Blk Girls Luv the Bard: Love’s Labour’s Lost

Saturday, Aug. 15, 6:30 p.m.


When JaMeeka Holloway-Burrell proposed her latest project, “Blk Girls Luv the Bard”a series of virtual staged readings of Shakespeare cast exclusively with Black womenon social media, she had no trouble finding talent.

“I didn’t have to go looking,” says the noted producer/director, who founded Black Ops Theatre Company in 2015 and has worked with leading regional companies including Dartmouth College and Vermont’s Northern Stage as well as local groups like PlayMakers Repertory Company and Bulldog Ensemble Theater. “There are plenty of Black women to fill these roles. We’re just regularly not being sourced for them.”

In a community of practice where predominantly white directors still too often cannot picture actors of color in roles traditionally played by white performers—or women playing parts attributed to men—Black women frequently come into auditions with two strikes against them. That’s particularly the case in classical theater productions.

“In large ways, nationally and internationally, Black women are not represented in Shakespearean practice—not just in acting but administration and producing,” Holloway-Burrell says. “We’re just missing from the landscape.”

Holloway-Burrell adds to that landscape on Saturday evening with a production of Love’s Labour’s Lost. Play On Shakespeare, a national initiative dedicated to bringing the Bard to present-day audiences, has contributed funding to the show and will air the staged reading on its YouTube channel.

Holloway-Burrell first encountered Play On during her 2017 assistantship at the Oregon Shakespeare Festival, where the group began commissioning carefully crafted modern verse translations of all of Shakespeare’s 39 known works.

Since then, Holloway-Burrell has directed productions of Twelfth Night affiliated with the group at Shakespeare in Detroit and an off-Broadway festival last year. In choosing mostly women and writers of color to write adaptations, Play On has “challenged the history of who’s been invited to the table when working on Shakespeare,” according to associate creative director Taylor Bailey.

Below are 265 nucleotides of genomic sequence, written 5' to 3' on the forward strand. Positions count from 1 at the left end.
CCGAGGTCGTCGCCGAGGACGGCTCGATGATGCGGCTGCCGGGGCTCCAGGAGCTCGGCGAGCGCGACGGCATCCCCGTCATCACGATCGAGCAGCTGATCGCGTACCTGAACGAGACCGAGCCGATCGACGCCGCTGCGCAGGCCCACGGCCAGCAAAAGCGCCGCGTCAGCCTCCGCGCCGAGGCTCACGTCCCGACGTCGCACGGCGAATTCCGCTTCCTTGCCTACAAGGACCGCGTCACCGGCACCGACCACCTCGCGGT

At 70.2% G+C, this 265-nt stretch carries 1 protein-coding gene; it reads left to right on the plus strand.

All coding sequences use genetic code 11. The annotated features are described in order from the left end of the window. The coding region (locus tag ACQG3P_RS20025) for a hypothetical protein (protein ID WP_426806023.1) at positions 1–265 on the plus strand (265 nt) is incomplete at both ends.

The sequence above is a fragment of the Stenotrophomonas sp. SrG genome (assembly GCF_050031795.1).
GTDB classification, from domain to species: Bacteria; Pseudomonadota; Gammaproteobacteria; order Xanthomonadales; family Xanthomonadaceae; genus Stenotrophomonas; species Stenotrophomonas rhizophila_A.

But that dynamic still needs change, according to Holloway-Burrell.

“So many Black women aspire to perform Shakespeare,” she says. “People are waving and saying ‘I’m interested,’ but we just have not been considered for the work.”

It wasn’t always thus. Before the abolition of slavery in New York in the early 1800s, actors including James Hewlett and Ira Aldridge performed Shakespeare at New York’s African Grove Theatre. But Sam White, founding artistic director of Shakespeare in Detroit and dramaturge for this weekend’s production, notes that during the 19th century, Shakespeare gradually became “this untouchable thing that was only for the elite.”

“He wasn’t a rich person; he didn’t come from a rich background,” White observes. “That would have been the opposite of what he wanted it to be.”

“[Shakespeare] was a popular-culture icon of his time, like today’s songwriters, writing for money, writing for the people,” Holloway-Burrell says. “But gatekeepers who have always felt very strongly about who Shakespeare belongs to have kept him cloistered and academic.”

For Black people denied social, economic, and educational resources, he “becomes inherently inaccessible,” Holloway-Burrell says. She cites Play On’s efforts to “change the algorithm and make Shakespeare’s more accessible to the modern ear” as crucial to removing the barricade of language without compromising the work’s integrity.

According to Bailey, in most Play On translations, more than 80 percent of Shakespeare’s words remain unchanged. Editing primarily involves “going through and making little chiropractic adjustments,” Bailey says, finding replacements for individual words, phrases, or metaphors that have fallen out of regular use since Shakespeare’s day.

Saturday’s production features the meticulous, line-by-line adaptation of Love’s Labour’s Lost that Play On commissioned from Josh Wilder, a rising queer Black playwright who’s worked at Kennedy Center, Yale School of Drama, and the Sundance Institute.

“Wilder has such a light touch,” White says. “It’s still Shakespeare’s house, but Mr. Wilder has left the door open for us—and put a blueberry pie in the oven.”

Just as crucial to Holloway-Burrell are initiatives that attempt to center Black women in Shakespeare.

“Black women have the potential to bring something unmatched to Shakespeare,” she says. “There’s a certain way Black women have to navigate the world—in code-shifting and the performance of their everyday lives—that is already built into Shakespeare’s characters. There’s a wide breadth of experience and understanding of the world and people—what it means to care for people, to hold trauma, and to continue to persevere and push forward that Black women just inherently encompass.”

But the director is adamant that that work occurs on her own terms.

“We’re not trying to use these plays to figure out how we as Black people sit inside this work, to ‘find our humanity’ through this white playwright, and to prove our worthiness as artists in the American theater,” she says. “It’s far more important for us to define our own agency and to play and investigate remarkable language, insightful stories and worlds that have inspired artists long denied the opportunities to perform them. Shakespeare’s work belongs to all.”


Correction: JaMeeka Holloway-Burrell has worked at Dartmouth College, not Barrington Stage, as the piece originally stated.

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